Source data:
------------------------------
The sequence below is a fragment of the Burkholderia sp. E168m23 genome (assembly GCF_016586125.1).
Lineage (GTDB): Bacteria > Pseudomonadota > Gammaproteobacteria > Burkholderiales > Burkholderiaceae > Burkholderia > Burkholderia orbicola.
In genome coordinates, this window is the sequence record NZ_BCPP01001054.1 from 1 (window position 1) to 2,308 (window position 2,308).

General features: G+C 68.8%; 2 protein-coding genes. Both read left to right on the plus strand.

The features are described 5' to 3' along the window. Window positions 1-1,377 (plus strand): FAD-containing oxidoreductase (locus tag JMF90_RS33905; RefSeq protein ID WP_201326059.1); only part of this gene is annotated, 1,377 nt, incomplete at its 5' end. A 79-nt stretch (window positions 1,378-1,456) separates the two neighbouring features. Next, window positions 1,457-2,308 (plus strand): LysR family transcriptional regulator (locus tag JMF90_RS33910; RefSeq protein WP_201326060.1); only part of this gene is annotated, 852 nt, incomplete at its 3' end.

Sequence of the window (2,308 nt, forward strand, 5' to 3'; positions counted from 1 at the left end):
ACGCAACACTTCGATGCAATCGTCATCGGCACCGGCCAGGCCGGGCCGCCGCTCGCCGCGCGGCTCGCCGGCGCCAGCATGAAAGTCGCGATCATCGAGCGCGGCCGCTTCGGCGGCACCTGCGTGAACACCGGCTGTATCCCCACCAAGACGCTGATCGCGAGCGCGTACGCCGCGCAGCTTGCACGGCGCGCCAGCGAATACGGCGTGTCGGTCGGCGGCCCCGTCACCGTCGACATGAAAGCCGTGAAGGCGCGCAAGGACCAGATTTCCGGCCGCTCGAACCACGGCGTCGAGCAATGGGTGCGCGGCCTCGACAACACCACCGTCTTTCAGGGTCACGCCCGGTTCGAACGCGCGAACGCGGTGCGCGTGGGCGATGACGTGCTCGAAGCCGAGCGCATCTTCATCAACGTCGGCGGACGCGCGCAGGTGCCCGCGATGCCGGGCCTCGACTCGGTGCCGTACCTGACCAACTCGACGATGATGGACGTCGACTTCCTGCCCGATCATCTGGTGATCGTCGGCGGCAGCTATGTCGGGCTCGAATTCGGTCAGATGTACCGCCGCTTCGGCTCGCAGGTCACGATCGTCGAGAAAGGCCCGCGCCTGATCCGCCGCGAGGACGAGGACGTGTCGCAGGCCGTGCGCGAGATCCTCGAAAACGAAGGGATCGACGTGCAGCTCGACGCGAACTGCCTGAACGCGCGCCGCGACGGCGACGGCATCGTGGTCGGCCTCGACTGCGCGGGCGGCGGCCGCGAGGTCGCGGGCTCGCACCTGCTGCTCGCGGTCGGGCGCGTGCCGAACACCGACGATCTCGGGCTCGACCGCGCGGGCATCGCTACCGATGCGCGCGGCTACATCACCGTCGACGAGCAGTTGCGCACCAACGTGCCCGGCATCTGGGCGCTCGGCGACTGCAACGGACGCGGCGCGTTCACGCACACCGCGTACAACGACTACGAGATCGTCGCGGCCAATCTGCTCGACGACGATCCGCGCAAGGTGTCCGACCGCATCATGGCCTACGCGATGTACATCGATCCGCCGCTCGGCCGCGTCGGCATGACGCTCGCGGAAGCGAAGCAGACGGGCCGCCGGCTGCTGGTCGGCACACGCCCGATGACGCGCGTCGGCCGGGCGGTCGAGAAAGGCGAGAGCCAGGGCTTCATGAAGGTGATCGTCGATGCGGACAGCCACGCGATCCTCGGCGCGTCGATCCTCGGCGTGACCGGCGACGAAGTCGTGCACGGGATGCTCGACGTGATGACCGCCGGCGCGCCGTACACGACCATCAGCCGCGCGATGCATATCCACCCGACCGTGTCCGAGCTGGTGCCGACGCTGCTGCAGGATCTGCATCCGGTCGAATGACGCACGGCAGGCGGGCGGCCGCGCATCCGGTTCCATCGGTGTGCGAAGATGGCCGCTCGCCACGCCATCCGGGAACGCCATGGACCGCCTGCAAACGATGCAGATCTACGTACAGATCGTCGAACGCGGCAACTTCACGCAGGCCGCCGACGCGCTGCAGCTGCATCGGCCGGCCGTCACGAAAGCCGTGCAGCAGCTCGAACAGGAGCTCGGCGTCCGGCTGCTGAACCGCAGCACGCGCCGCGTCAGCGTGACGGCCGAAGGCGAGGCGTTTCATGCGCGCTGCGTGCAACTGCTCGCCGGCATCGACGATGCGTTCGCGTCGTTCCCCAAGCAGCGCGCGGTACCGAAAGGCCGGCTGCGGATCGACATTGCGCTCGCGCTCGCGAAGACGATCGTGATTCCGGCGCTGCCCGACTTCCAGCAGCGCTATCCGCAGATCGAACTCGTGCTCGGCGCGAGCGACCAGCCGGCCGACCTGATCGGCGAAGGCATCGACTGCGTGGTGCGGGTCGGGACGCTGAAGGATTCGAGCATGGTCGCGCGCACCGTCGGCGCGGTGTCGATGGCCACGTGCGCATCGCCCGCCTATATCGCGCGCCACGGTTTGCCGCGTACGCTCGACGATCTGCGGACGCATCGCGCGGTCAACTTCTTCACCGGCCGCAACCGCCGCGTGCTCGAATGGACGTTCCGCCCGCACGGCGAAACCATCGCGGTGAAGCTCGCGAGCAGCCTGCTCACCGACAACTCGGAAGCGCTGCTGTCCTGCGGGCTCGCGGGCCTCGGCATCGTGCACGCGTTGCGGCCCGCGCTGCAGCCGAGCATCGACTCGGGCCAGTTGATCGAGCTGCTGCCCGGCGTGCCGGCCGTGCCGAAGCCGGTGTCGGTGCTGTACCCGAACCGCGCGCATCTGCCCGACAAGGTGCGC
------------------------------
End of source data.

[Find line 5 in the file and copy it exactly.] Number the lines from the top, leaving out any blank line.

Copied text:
The features are described 5' to 3' along the window. Window positions 1-1,377 (plus strand): FAD-containing oxidoreductase (locus tag JMF90_RS33905; RefSeq protein ID WP_201326059.1); only part of this gene is annotated, 1,377 nt, incomplete at its 5' end. A 79-nt stretch (window positions 1,378-1,456) separates the two neighbouring features. Next, window positions 1,457-2,308 (plus strand): LysR family transcriptional regulator (locus tag JMF90_RS33910; RefSeq protein WP_201326060.1); only part of this gene is annotated, 852 nt, incomplete at its 3' end.